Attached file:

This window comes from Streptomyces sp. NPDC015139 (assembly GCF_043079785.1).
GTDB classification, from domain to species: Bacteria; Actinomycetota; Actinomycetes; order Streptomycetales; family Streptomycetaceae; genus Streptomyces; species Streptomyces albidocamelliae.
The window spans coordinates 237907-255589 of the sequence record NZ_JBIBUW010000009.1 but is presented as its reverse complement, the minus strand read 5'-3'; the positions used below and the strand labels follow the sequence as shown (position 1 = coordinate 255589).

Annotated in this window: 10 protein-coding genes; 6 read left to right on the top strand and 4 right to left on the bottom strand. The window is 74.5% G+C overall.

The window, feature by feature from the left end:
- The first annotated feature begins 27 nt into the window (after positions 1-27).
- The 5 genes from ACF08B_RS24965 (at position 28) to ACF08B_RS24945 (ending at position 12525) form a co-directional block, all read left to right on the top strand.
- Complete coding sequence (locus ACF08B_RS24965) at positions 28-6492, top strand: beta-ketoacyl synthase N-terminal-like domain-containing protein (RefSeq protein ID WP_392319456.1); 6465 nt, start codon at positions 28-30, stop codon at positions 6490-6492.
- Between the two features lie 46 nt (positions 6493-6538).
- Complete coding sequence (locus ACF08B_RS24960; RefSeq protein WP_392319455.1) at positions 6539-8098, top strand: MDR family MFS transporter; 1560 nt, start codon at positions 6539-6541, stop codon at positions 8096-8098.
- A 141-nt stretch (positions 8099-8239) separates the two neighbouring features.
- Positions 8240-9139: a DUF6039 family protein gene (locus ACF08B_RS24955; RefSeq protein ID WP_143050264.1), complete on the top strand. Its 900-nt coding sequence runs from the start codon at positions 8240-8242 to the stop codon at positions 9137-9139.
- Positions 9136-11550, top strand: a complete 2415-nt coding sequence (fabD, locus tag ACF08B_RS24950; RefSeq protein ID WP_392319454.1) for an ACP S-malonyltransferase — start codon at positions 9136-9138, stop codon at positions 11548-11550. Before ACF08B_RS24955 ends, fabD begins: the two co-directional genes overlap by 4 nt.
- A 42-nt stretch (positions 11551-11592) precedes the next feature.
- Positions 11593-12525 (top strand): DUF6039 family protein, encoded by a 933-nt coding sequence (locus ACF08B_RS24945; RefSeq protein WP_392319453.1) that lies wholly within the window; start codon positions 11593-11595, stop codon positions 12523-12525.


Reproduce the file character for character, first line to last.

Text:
This window comes from Streptomyces sp. NPDC015139 (assembly GCF_043079785.1).
GTDB classification, from domain to species: Bacteria; Actinomycetota; Actinomycetes; order Streptomycetales; family Streptomycetaceae; genus Streptomyces; species Streptomyces albidocamelliae.
The window spans coordinates 237907-255589 of the sequence record NZ_JBIBUW010000009.1 but is presented as its reverse complement, the minus strand read 5'-3'; the positions used below and the strand labels follow the sequence as shown (position 1 = coordinate 255589).

Annotated in this window: 10 protein-coding genes; 6 read left to right on the top strand and 4 right to left on the bottom strand. The window is 74.5% G+C overall.

The window, feature by feature from the left end:
- The first annotated feature begins 27 nt into the window (after positions 1-27).
- The 5 genes from ACF08B_RS24965 (at position 28) to ACF08B_RS24945 (ending at position 12525) form a co-directional block, all read left to right on the top strand.
- Complete coding sequence (locus ACF08B_RS24965) at positions 28-6492, top strand: beta-ketoacyl synthase N-terminal-like domain-containing protein (RefSeq protein ID WP_392319456.1); 6465 nt, start codon at positions 28-30, stop codon at positions 6490-6492.
- Between the two features lie 46 nt (positions 6493-6538).
- Complete coding sequence (locus ACF08B_RS24960; RefSeq protein WP_392319455.1) at positions 6539-8098, top strand: MDR family MFS transporter; 1560 nt, start codon at positions 6539-6541, stop codon at positions 8096-8098.
- A 141-nt stretch (positions 8099-8239) separates the two neighbouring features.
- Positions 8240-9139: a DUF6039 family protein gene (locus ACF08B_RS24955; RefSeq protein ID WP_143050264.1), complete on the top strand. Its 900-nt coding sequence runs from the start codon at positions 8240-8242 to the stop codon at positions 9137-9139.
- Positions 9136-11550, top strand: a complete 2415-nt coding sequence (fabD, locus tag ACF08B_RS24950; RefSeq protein ID WP_392319454.1) for an ACP S-malonyltransferase — start codon at positions 9136-9138, stop codon at positions 11548-11550. Before ACF08B_RS24955 ends, fabD begins: the two co-directional genes overlap by 4 nt.
- A 42-nt stretch (positions 11551-11592) precedes the next feature.
- Positions 11593-12525 (top strand): DUF6039 family protein, encoded by a 933-nt coding sequence (locus ACF08B_RS24945; RefSeq protein WP_392319453.1) that lies wholly within the window; start codon positions 11593-11595, stop codon positions 12523-12525.